As Hall County government prepares to evaluate its budget due to expected losses from the COVID-19 pandemic, the Hall County Board of Commissioners’ chairman faces two Republican challengers.
No Democrats are running for the position, so the winner on June 9 will secure the position and begin the term in January.
Incumbent Richard Higgins, who was first elected in 2016, is running against Bobby Banks, a former commissioner, and Judy Sartain, a local adoption attorney.
When: 5:30 p.m. May 27
Where: Zoom video, register
They will likely be faced with the challenge of helping the county recover from the COVID-19 pandemic, as the county expects to see a loss in revenues.
“We just have to be really fiscally conservative with our money moving forward because of the COVID-19 pandemic. Our goal is to maintain the programs that we have,” Higgins said. “... It’s going to be a tightrope to walk this next year.”
Banks, who was on the board during the 2008 economic recession, said that experience gives him some insight into helping the county deal with budget challenges.
“We did the best we could figure out at the time, without having to raise taxes. We furloughed employees one day a month, that included commissioners, instead of laying people off,” he said.
All three candidates said they would work to avoid a tax increase, even in light of budget shortfalls.
“We can’t continue to spend like there’s no tomorrow. The rainy day is going to come, and of course now, the rainy day is here,” Sartain said.
But Sartain said changes made during the pandemic have shown how the government can use technology to operate more efficiently and get citizens more involved.
“There needs to be more transparency, more openness, no more behind closed doors decisions,” she said. “There’s a myriad of methods that that can be accomplished, with virtual town hall meetings, with Facebook Live events, with Zoom meetings.”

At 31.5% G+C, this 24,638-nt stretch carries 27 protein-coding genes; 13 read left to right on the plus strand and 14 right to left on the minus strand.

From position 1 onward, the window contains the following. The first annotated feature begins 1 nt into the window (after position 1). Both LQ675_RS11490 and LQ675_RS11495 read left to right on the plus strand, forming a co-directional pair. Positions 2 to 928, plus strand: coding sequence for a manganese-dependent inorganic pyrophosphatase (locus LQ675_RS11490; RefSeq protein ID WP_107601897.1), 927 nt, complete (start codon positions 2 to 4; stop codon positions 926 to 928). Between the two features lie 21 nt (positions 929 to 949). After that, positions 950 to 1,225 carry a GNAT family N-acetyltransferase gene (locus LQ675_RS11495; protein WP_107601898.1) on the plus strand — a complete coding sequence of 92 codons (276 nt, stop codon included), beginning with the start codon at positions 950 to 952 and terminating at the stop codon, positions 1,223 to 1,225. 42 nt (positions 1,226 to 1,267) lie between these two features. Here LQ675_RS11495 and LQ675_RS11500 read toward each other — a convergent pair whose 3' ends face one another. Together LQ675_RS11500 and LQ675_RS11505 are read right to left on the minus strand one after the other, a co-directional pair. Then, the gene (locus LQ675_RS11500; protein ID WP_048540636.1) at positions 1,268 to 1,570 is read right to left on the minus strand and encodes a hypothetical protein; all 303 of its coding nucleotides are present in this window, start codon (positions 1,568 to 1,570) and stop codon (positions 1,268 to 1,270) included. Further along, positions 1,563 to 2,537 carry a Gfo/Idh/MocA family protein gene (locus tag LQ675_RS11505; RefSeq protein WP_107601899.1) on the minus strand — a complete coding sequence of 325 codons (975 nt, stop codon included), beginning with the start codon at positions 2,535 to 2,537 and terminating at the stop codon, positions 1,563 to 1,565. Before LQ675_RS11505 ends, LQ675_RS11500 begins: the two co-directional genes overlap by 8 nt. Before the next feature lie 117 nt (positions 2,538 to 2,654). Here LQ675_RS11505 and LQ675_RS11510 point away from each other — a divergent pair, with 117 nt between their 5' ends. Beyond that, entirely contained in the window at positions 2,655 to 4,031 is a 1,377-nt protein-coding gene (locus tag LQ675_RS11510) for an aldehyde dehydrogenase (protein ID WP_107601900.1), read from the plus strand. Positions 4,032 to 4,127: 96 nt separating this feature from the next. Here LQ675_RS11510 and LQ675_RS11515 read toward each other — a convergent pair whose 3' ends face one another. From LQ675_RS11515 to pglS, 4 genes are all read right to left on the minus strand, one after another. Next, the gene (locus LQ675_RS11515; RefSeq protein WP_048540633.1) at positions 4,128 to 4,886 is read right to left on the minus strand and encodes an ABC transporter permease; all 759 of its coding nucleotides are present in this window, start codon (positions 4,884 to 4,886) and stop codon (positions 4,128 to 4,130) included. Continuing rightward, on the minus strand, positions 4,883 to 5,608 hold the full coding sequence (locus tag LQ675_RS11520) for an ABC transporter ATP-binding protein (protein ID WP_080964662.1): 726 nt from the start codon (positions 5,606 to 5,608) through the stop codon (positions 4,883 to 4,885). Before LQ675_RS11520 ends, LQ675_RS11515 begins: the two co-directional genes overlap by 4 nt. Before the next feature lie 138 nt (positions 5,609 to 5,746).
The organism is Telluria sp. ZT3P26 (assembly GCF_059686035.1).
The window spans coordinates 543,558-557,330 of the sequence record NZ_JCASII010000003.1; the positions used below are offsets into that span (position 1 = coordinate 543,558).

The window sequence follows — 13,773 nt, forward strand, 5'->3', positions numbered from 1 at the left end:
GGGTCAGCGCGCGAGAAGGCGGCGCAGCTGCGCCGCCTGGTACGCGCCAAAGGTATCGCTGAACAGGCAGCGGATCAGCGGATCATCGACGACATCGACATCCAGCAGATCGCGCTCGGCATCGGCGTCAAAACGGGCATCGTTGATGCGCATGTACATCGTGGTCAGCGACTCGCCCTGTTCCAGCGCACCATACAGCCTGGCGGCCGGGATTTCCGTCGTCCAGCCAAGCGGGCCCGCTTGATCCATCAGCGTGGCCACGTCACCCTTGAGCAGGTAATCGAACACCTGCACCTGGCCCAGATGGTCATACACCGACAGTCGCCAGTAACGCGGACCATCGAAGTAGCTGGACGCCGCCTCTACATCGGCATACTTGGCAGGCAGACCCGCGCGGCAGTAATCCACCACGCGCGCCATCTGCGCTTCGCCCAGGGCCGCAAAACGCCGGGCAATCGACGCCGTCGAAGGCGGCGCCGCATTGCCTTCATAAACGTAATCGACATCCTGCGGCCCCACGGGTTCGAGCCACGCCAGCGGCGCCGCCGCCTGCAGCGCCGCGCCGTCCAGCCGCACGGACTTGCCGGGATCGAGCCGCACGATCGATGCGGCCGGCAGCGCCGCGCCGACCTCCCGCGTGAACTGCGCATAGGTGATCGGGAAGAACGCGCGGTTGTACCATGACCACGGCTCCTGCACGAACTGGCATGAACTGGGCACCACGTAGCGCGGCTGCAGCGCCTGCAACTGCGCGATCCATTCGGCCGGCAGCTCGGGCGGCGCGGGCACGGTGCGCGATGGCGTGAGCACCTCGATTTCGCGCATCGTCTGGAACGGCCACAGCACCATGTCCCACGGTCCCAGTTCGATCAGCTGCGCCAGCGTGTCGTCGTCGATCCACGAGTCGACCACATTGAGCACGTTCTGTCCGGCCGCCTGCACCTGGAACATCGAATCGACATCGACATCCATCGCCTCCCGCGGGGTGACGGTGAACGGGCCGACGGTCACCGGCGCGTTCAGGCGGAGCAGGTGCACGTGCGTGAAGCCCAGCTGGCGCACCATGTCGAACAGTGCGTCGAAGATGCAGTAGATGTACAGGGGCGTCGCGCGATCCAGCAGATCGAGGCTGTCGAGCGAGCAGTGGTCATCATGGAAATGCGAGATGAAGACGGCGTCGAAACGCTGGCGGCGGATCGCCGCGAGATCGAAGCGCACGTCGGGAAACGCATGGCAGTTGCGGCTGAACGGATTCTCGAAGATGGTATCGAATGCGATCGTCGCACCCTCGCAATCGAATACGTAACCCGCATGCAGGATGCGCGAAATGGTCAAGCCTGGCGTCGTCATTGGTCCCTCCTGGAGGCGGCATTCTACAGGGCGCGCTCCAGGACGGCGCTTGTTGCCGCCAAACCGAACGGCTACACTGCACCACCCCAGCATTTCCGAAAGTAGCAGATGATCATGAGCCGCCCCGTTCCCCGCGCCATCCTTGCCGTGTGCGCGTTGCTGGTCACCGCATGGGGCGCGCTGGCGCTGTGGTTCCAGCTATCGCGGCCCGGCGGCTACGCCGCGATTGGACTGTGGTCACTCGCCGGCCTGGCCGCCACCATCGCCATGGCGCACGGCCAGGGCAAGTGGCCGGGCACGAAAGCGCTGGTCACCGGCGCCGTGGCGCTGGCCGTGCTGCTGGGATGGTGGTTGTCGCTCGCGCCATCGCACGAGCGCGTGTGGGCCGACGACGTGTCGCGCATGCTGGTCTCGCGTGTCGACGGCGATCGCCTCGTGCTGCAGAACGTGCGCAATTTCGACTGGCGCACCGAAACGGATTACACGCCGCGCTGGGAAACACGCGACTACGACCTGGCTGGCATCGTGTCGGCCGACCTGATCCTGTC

Occupation: administrative coordinator of CBT Inc. in Oakwood
Political experience: Served on the Hall County Board of Commissioners 2007-2010
Residence: South Hall
Occupation: ran a logistics company for 30 years
Political experience: Elected chairman of the Hall County Board of Commissioners in 2016 and previously served as chairman of the Hall County Board of Education for 11 years.
Residence: North Hall
Occupation: Founder of North Georgia Adoptions, a legal practice focusing on adoption law.
Political experience: First run for office
Residence: Chestatee area
Candidates on 3 issues
Banks: “Over the next couple years, it’s going to be a priority to maintain services that we have without an increase,” he said. “I think it’s going to be hard to do because of the coronavirus.”
He said “if we can trim the budget, that’s even better.”
Higgins: The county will be facing difficult financial decisions in light of the COVID-19 pandemic. “We’re getting all our department heads to look at ways to reduce non-essential spending. We’re eliminating discretionary spending, prioritizing purchases, and we’ll probably postpone major projects unless it’s critical,” Higgins said. Avoiding a tax increase will be his goal. “We’re going to have a bare bones budget as best we can, but we still have to provide services for people. You have public services, public safety and the courts that still have to go on,” he said.